In Battles of the Revolutionary War, author W.J. Wood contends that — contrary to popular belief — the war was won by American skill on the battlefield. To prove this contention, he examines in ten chapters, ten major battles of the war: Bunker Hill, Quebec, Trenton and Princeton, Brandywine, Oriskany, Saratoga, King’s Mountain, Cowpens, Guilford Courthouse, and the Chesapeake Capes. Each chapter features a detailed narrative of the battle, some useful maps and battle plans, and an analysis of the action. There also are some good organizational charts, and intellience reports. It was well worth the price.
Book Review: Wargame Terrain and Building: The Napoleonic Wars
by Tony Harwood
Published by Pen and Sword Books.
Wargame Terrain and Building: The Napoleonic Wars – Publisher’s website
Tony Harwood, author of several well-received volumes on building wargames terrain is back with Wargames Terrain & Buildings: The Napoleonic Wars.
In 160 full color, glossy pages, Harwood offers step by step instructions on building nine structures to grace your Napoleonics wargames table. The instructions are accompanied by explanations of techniques and skills and list of tools and materials.
The projects included in the book are:
- Russian Windmill
- Two Storey French Farmhouse
- La Belle Alliance
- French Pigeonnier
- Stone well
- Russian Granary
- Die Kleine Backerei (German Bakery)
- Hungarian Chapel
- Peninsular Diorama.
The buildings in the book are targeted at the Napoleonics gamer,but really, given the longevity of architectural styles, they can be used in a wide variety of games. For example, I think that the Hungarian Chapel will look perfect as a piece on my Victorian gothic horror skirmish wargames table.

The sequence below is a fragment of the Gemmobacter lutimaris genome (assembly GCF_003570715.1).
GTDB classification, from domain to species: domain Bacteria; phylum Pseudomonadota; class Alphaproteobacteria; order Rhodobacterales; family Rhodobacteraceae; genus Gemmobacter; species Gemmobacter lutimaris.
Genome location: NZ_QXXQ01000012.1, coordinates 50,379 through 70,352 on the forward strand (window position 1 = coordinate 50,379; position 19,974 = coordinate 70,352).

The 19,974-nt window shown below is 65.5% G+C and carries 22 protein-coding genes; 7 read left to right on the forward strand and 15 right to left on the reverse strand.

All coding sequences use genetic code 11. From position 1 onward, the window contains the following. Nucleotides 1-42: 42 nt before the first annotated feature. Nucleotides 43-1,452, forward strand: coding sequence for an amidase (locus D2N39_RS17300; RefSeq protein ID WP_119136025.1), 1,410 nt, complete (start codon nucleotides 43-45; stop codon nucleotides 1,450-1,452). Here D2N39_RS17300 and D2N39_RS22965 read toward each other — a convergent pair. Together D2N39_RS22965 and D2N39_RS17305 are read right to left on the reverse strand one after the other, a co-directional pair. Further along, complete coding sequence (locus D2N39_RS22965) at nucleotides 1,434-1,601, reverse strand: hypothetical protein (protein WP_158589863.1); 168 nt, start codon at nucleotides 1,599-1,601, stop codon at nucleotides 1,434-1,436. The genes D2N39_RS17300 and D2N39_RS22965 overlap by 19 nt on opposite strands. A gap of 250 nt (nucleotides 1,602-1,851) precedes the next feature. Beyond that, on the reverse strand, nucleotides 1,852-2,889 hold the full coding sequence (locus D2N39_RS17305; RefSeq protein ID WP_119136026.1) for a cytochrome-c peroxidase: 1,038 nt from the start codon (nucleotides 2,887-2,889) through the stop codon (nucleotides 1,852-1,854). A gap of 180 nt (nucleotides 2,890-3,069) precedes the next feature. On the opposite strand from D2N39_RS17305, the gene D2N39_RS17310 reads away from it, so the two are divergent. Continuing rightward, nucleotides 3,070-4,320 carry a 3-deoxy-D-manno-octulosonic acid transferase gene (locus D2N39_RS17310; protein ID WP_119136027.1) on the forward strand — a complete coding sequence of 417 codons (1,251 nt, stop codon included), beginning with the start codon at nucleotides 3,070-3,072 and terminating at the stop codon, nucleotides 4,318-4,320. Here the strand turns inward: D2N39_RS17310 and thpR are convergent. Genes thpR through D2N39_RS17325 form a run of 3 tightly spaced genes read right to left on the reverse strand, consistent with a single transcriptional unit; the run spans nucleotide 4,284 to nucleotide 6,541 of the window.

I’ll also note that the techniques Harwood describes are generally applicable to all sorts of wargames terrain construction. In that respect, I think this book could be useful for anyone engaged in wargames modeling.
One of a series of books in Pen and Sword’s Tank Craft books, Panther Tanks focuses on late war models of the German tank.
The book is part history, part identification guide, part painting and modeling instructions. If you are a modeler or a miniature wargamer and Panther tanks appear on your table, this book strikes me as invaluable.
Tank Craft: Panther Tanks is published in a 21cm x 30cm perfect bound format with 64 glossy pages. There are 32 pages of color illustrations.
The color illustrations consist of twenty drawings showing various variations of the Panther, along with different camouflage schemes. There are also photographs of scale models in various stages of assembly, comparing the products of various manufacturers.
The remaining pages of Tank Craft: Panther Tanks are notes on actions fought by various Panzer units, unit organizations, and a general history of the tank.
It’s a good book, and I recommend it to people interested in WWII tanks and unit organizations.
Andy Watkins has this page with an amazing list of his ratings on hundreds of historical reference books. It’s worth checking before you take the plunge on a particular volume.
I picked up this book at a closeout sale and I’m really glad that I did. As a fan of the American Revolution period, I found it to be full of useful information. Duffy is a superior historian and writer, who manages to combine great detail with an easy to read style. Every aspect of warfare in this period is covered: the officers, common soldiers, sieges, set piece battles, and the home front. It’s a superior read.